What peril, what disaster so narrowly averted, what heroism that for a stipend of a mere $50 a year, these stalwart defenders of the public good, submitted themselves to the soul jeopardizing imagery contained in The Story of Lulu According to Her Feet. Of course there was another film that they condemned, a film banned from public display at the time of it's release, within the city limits of SF -- Charlie Chaplin's The Tramp.

It is at this point in my narrative, at this point in every confrontation with the forces of censorship, the forces of oppression, that their buffoonery, their silliness, their Keystone Cop, slapstick dog and pony show, ceases to be funny and become serious... deadly serious.

Whether you are talking about film-near-to-the-point-of-its-genesis or the comic-book-as-literature-near-to-the-point-of-its-genesis, eventually, sooner rather than later, the battle lines are drawn and the issue becomes clear.

The respective trenches having been excavated in this ancient conflict, one envisions a manifestation of creative-freedom-as-absolute, facing it's opposite number the-self-appointed-guardian-of-the-public-good, raising respectively their pointed fingers of self righteous wrath and approbation after the fashion of revival tent preachers, crying out in a unison of accusation: "If we give you an inch, you'll take a mile," and in this they are both entirely accurate.

Where the boundaries of convention are violated, the floodgates invariably open. Inadequate works, poorly conceived, execrable in their execution, having naught to recommend them but provocation for provocation's own sake of society's overly sensitive souls -- this follows in the wake of genuine innovation, as night follows day. An inch is granted and a mile is taken.

But to make room for the sublime we must defend the absurd, the guttural, the moronic, the fourth, fifth, and tenth rate. If the forces which are interested in sequestering From Hell are to be kept at bay, we must resist those efforts against a work like Verotika #4, deplorable as it is -- and the imagination boggles at what imitations Verotika itself might engender.

To give the censor an inch on on Verotika is to invite them to take a mile. The hammer blow which strikes down Verotika as self-evidently worthless trash glorifying violence against women will next descend, you can make book on it, upon Howard Cruse's Stuck Rubber Baby, or Donna Barr's Desert Peach for their portrayal of, to quote the rhetoric of the right wing, "an immoral lifestyle." Our goal is not the defense of mindless pornography; our goal is not the advocacy of creative works which degrade any group or individual. These substandard and repulsive works are not the standard we bear.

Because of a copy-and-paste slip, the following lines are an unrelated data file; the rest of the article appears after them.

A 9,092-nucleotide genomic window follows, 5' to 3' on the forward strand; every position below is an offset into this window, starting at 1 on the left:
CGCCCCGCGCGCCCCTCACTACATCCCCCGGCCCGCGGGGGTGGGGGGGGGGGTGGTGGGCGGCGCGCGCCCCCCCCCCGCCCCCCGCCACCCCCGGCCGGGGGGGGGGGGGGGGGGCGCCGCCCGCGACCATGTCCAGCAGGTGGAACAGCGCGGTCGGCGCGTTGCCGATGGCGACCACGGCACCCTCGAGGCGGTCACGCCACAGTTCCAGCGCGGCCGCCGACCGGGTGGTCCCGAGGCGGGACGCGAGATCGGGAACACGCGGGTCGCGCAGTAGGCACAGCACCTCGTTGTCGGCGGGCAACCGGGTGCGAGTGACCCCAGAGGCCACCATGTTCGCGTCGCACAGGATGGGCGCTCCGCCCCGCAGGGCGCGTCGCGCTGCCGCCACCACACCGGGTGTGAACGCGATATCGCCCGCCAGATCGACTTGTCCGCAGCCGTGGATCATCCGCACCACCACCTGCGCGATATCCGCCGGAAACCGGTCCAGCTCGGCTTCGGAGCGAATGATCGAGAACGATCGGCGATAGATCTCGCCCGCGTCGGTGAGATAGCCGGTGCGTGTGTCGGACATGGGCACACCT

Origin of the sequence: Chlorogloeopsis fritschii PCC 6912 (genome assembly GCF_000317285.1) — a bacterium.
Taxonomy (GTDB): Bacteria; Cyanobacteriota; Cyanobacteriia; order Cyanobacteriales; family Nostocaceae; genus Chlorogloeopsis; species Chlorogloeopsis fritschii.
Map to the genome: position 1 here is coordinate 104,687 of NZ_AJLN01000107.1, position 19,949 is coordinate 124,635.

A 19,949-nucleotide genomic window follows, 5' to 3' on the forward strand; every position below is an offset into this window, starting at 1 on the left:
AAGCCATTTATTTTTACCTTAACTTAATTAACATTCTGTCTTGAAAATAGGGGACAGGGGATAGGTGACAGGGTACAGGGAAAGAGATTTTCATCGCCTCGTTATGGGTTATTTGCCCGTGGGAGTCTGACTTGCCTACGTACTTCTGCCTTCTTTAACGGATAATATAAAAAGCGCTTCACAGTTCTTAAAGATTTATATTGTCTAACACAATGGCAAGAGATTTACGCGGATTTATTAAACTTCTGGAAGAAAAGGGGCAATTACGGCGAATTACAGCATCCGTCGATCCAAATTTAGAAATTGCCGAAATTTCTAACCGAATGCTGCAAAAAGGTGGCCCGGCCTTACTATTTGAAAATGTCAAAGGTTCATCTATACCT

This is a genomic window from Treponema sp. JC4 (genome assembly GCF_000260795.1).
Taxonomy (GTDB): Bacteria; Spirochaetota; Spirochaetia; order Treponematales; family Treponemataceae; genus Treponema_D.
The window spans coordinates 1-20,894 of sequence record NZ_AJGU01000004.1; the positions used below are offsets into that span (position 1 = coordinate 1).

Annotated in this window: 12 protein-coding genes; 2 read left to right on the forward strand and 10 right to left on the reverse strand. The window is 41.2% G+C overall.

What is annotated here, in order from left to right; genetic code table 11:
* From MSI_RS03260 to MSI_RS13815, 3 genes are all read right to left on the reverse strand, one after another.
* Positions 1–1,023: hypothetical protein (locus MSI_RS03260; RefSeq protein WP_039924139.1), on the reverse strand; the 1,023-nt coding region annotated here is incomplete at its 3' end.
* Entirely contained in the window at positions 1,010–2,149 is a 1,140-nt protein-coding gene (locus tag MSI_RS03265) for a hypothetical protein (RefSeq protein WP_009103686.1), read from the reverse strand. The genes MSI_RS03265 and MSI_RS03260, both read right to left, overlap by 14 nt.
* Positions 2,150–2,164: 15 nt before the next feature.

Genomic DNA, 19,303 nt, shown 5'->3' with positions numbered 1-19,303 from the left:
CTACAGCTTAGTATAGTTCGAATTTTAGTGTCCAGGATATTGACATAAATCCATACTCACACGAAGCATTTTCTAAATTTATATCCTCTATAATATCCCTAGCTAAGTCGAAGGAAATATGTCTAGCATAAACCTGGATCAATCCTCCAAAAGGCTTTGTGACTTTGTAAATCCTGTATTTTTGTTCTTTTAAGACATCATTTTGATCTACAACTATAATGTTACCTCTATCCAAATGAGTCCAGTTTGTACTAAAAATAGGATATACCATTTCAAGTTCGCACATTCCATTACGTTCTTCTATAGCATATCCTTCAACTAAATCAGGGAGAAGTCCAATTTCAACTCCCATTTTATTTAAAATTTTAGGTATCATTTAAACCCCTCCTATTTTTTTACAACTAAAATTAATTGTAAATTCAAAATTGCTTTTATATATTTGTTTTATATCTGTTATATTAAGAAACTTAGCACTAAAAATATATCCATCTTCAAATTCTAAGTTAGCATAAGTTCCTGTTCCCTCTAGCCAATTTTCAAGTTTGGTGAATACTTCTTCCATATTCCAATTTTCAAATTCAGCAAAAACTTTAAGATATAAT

In the waning hours of the twentieth century we believe that individual choice must be preeminent, if we are to call ourselves a civilized people, a free people. Whether as San Franciscans, as Californians, as Americans, as North Americans, or as citizens of the global village. Just as no one should be forced to create, publish, distribute, display, sell, or buy comic books in violation of their personal choices and preferences, so too must it be seen as a violation of inherent human rights to impede anyone from creating, publishing, distributing, displaying, or buying the comic books of their choice.

Your assistance in guaranteeing these fundamental freedoms to choose is urgently needed; no contribution can be considered too small. A $5 contribution from each of a 100 people, a $20 contribution from each of 25 people, a $500 contribution from a single donor. Each contribution buys someone, somewhere, a minute, or an hour, or a day, of freedom from the imposition of a collective will upon the rights of them as an individual.

Neil Gaiman, and the Board of Directors of the Comic Book Legal Defense Fund ask for your contribution in the name of the ideal of free expression of creative ideas, and the fundamental human right to participate in and enjoy free expression without fear of prosecution.

Help us to defend that inch and the mile will take care of itself.

2 comments:

Anonymous said...

Dave's 2012 drawing of High Society-era Cerebus looks really different from the way Dave drew High Society-era Cerebus in the early 1980s. He looks a bit like Latter Days-era Cerebus.

Interesting how Dave's style of drawing Cerebus has continually changed over the years.

-Reginald P

Gabe McCann said...

You can also get this print from the CBLDF too .... http://cbldf.myshopify.com/products/print-1996cerebus-bacchus